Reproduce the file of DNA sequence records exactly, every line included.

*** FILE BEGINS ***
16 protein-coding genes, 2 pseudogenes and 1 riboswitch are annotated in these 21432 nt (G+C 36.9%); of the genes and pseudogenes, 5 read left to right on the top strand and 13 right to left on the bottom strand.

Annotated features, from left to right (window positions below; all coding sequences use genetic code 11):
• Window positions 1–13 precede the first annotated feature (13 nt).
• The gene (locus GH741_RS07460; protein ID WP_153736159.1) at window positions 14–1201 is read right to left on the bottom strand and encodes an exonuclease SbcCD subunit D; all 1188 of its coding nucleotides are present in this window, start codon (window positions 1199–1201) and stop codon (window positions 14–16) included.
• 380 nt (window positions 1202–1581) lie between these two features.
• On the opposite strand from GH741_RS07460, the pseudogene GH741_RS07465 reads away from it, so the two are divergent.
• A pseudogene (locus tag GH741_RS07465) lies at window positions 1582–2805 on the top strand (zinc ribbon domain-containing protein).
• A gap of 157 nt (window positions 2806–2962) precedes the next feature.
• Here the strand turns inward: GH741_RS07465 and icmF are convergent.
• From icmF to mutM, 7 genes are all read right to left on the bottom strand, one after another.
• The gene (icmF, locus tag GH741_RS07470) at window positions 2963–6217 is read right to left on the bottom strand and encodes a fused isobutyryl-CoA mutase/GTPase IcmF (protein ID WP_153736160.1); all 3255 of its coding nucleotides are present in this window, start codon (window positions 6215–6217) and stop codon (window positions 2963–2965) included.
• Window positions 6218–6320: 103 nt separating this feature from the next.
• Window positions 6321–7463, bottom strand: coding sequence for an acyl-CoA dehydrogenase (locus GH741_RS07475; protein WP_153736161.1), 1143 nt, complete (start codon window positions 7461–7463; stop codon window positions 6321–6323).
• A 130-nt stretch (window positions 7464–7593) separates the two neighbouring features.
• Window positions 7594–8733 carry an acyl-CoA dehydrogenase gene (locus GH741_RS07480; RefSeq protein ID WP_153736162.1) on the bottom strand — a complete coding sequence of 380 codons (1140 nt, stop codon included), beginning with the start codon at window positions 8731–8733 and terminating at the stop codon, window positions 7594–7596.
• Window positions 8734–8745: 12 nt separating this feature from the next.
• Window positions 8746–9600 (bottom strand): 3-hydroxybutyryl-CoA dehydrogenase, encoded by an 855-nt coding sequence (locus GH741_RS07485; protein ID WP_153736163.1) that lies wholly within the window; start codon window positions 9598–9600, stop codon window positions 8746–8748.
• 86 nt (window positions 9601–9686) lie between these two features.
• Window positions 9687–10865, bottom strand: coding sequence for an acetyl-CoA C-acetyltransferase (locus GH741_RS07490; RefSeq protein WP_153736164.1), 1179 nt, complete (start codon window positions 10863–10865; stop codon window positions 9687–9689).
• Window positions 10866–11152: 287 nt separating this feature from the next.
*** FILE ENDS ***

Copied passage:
16 protein-coding genes, 2 pseudogenes and 1 riboswitch are annotated in these 21432 nt (G+C 36.9%); of the genes and pseudogenes, 5 read left to right on the top strand and 13 right to left on the bottom strand.

Annotated features, from left to right (window positions below; all coding sequences use genetic code 11):
• Window positions 1–13 precede the first annotated feature (13 nt).
• The gene (locus GH741_RS07460; protein ID WP_153736159.1) at window positions 14–1201 is read right to left on the bottom strand and encodes an exonuclease SbcCD subunit D; all 1188 of its coding nucleotides are present in this window, start codon (window positions 1199–1201) and stop codon (window positions 14–16) included.
• 380 nt (window positions 1202–1581) lie between these two features.
• On the opposite strand from GH741_RS07460, the pseudogene GH741_RS07465 reads away from it, so the two are divergent.
• A pseudogene (locus tag GH741_RS07465) lies at window positions 1582–2805 on the top strand (zinc ribbon domain-containing protein).
• A gap of 157 nt (window positions 2806–2962) precedes the next feature.
• Here the strand turns inward: GH741_RS07465 and icmF are convergent.
• From icmF to mutM, 7 genes are all read right to left on the bottom strand, one after another.
• The gene (icmF, locus tag GH741_RS07470) at window positions 2963–6217 is read right to left on the bottom strand and encodes a fused isobutyryl-CoA mutase/GTPase IcmF (protein ID WP_153736160.1); all 3255 of its coding nucleotides are present in this window, start codon (window positions 6215–6217) and stop codon (window positions 2963–2965) included.
• Window positions 6218–6320: 103 nt separating this feature from the next.
• Window positions 6321–7463, bottom strand: coding sequence for an acyl-CoA dehydrogenase (locus GH741_RS07475; protein WP_153736161.1), 1143 nt, complete (start codon window positions 7461–7463; stop codon window positions 6321–6323).
• A 130-nt stretch (window positions 7464–7593) separates the two neighbouring features.
• Window positions 7594–8733 carry an acyl-CoA dehydrogenase gene (locus GH741_RS07480; RefSeq protein ID WP_153736162.1) on the bottom strand — a complete coding sequence of 380 codons (1140 nt, stop codon included), beginning with the start codon at window positions 8731–8733 and terminating at the stop codon, window positions 7594–7596.
• Window positions 8734–8745: 12 nt separating this feature from the next.
• Window positions 8746–9600 (bottom strand): 3-hydroxybutyryl-CoA dehydrogenase, encoded by an 855-nt coding sequence (locus GH741_RS07485; protein ID WP_153736163.1) that lies wholly within the window; start codon window positions 9598–9600, stop codon window positions 8746–8748.
• 86 nt (window positions 9601–9686) lie between these two features.
• Window positions 9687–10865, bottom strand: coding sequence for an acetyl-CoA C-acetyltransferase (locus GH741_RS07490; RefSeq protein WP_153736164.1), 1179 nt, complete (start codon window positions 10863–10865; stop codon window positions 9687–9689).
• Window positions 10866–11152: 287 nt separating this feature from the next.